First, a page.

Beginning: "The poster was frayed and tattered as a page torn from someone's favorite book."

56: "It was an understatement, but she figured there would be plenty of time for gushing praise."

Comments: I read A Study in Drowning as an ARC and reviewed it last month HERE. I loved the story enough to get a physical edition to have on my shelf. What are you reading this week?

Wednesday, October 11, 2023

Bittersweet in the Hollow by Kate Pearsall

Title: Bittersweet in the Hollow
Series: Bittersweet in the Hollow #1
Author: Kate Pearsall
Source/Format: Bookishfirst; Paperback ARC
More Details: Young Adult; Fantasy
Publisher/Publication Date: G.P. Putnam's Sons Books for Young Readers;
 October 10, 2023

Goodreads     Amazon     Barnes & Noble

Synopsis from Goodreads...
In this beautifully dark and enthralling YA, four sisters with unusual talents investigate a mysterious disappearance in their secluded Appalachian town. For fans of House of Hollow and Wilder Girls! 
In rural Caball Hollow, surrounded by the vast National Forest, the James women serve up more than fried green tomatoes at the Harvest Moon diner, where the family recipes are not the only secrets. Like her sisters, Linden was born with an unusual ability. She can taste what others are feeling, but this so-called gift soured her relationship with the vexingly attractive Cole Spencer one fateful night a year ago . . . A night when Linden vanished into the depths of the Forest and returned with no memories of what happened, just a litany of questions--and a haze of nightmares that suggest there's more to her story than simply getting lost. Now, during the hottest summer on record, another girl in town is gone, and the similarities to last year's events are striking. Except, this time the missing girl doesn't make it home, and when her body is discovered, the scene unmistakably spells murder. As tempers boil over, Linden enlists the help of her sisters to find what's hiding in the forest . . . before it finds her. But as she starts digging for truth--about the Moth-Winged Man rumored to haunt the Hollow, about her bitter rift with Cole, and even about her family--she must question if some secrets are best left buried.

Some books are exactly what I’m looking for, and it only took a few pages into the Bookish First excerpt of Kate Pearsall’s Bittersweet in the Hollow for me to know that I was likely going to love the story. And I had so much fun reading it!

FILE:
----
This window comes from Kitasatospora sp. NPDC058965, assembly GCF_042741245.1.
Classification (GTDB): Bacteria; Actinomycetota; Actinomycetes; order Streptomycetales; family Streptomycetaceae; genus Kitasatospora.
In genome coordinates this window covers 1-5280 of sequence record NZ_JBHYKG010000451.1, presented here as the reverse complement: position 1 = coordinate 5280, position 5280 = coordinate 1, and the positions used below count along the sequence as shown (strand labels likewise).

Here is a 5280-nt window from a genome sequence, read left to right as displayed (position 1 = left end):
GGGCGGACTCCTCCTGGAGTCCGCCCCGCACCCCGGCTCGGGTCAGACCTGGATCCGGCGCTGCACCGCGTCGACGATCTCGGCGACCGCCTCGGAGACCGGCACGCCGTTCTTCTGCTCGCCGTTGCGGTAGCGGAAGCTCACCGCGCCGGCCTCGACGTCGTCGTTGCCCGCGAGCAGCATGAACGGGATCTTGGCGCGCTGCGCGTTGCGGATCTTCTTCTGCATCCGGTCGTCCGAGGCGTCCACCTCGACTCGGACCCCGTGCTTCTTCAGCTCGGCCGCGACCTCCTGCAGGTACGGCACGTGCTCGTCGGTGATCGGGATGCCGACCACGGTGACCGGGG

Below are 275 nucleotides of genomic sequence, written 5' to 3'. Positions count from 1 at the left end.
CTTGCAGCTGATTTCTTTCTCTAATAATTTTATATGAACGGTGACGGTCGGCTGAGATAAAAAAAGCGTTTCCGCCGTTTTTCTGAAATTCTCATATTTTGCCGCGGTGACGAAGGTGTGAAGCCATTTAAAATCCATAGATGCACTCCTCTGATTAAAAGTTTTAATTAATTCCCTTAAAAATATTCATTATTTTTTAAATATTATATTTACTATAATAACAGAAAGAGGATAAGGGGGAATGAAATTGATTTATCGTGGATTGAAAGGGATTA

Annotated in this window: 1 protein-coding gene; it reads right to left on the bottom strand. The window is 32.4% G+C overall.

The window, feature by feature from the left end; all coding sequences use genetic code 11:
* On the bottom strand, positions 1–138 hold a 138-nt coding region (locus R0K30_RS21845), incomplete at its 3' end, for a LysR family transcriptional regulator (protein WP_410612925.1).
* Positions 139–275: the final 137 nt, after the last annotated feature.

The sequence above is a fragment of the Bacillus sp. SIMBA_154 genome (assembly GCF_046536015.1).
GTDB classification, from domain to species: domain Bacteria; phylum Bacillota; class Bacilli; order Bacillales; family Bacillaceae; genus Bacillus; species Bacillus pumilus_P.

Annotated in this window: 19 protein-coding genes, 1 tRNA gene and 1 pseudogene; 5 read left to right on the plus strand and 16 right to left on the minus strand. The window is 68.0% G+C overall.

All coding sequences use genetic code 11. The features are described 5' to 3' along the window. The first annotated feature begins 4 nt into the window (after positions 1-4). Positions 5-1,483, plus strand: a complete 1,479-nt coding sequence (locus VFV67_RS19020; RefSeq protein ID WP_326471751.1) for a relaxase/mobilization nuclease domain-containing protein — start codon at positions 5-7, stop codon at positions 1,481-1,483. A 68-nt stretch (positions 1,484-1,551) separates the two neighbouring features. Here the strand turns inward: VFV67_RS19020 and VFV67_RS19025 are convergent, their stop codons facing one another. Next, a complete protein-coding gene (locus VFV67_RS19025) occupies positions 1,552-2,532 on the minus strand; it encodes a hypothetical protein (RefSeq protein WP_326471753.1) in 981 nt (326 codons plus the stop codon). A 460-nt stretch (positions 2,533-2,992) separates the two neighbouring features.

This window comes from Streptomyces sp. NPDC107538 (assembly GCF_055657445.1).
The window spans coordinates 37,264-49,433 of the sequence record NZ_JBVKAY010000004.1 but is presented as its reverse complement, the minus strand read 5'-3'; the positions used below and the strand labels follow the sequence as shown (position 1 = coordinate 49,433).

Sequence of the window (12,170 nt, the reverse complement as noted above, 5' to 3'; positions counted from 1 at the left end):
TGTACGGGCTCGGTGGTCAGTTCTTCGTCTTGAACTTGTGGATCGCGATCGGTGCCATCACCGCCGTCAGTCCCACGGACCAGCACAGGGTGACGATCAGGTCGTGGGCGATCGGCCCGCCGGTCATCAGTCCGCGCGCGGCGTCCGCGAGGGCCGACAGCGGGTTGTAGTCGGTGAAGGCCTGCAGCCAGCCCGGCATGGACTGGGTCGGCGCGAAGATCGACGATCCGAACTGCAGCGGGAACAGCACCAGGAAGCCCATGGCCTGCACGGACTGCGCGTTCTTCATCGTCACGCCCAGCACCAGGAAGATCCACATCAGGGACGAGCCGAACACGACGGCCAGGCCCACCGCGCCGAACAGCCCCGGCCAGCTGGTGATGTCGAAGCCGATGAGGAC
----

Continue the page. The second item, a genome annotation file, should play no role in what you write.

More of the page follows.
Linden James comes from a family with a storied history involving the town of Caball Hollow, and their magic was as much a part of the local lore as was the stories about the infamous Moth-Winged Man. The terror of the woods was an issue close to Linden, and, even though she couldn’t recall much of what happened when she disappeared, I picked up on an underlining feeling that the fear and danger remained in spite of it.

The magic was on the softer side. It existed, and that’s really all there was to it. But it was also very fitting for the overall atmosphere of the story. It had its consequences, both expected and unintended, and it tied in with the personal stakes and secrets, especially in the James’ family. Ultimately, I liked how Pearsall wove the gifts the sisters had into the story as well as how it was sometimes a point of contention. In Linden’s case, there was some bitterness involved, but that tied right back to the theme of self-acceptance present in the background.

Caball Hollow was a rural town, and I loved what Pearsall did with it. I easily got invested with putting together all the clues about the local legends. It was relatively detailed and was a constant source of entertainment.

There was some romance present, but it didn’t overwhelm the rest of the story. In fact, a healthy amount of time was spent devoted to the mysteries. There was one that was recent—concerning what really happened to Linden—and another that spanned decades. Part of the fun was seeing how the many ends of the plot would eventually connect, and it led to some really great reveals. It wasn’t too much sleuthing, like what you’d find in a cozy mystery, but Pearsall struck a good balance between building the folklore and magic with the instances of when the characters theorized and took investigative action. And, like the magic, every decision had its own pitfalls. Rumors spread fast, which only added more fuel to the fire and raised the potential for personal consequences for Linden, her family, and others. The book was an experience, and I loved every second of it.

So with endearing characters, magic, and mystery, Bittersweet in the Hollow is easily one of my favorite reads of the year.
About the author....
Kate Pearsall developed a love for storytelling at a young age, often spinning tales of magical worlds and exciting adventures with her sisters. When she’s not writing, she can be found willfully indulging her curiosity by disappearing into museums, exploring new places, and becoming deeply submerged into obscure topics that inevitably make their way into future work.

Disclaimer: this copy of the book was provided by the publisher (G.P. Putnam's Sons Books for Young Readers) via Bookish First in exchange for an honest review, thank you! 

Monday, October 9, 2023

Music Monday (258): Hayley Kiyoko, Lion Babe


  • Music Monday is a weekly meme hosted by Lauren Stoolfire at Always Me that asks you to share one or two songs that you've recently enjoyed. For the rules, visit the page HERE 
Breana: One of the songs on my October playlist is Demons by Hayley Kiyoko. It's been some time since I last checked out Kiyoko's music, which is how I initially missed Demons.

Adri: This week I'm listening to Love Another Time (Extended Mix 1) by Lion Babe. I'm happy they released an extended mix because 2:26 was too short.

What are you listening to this week?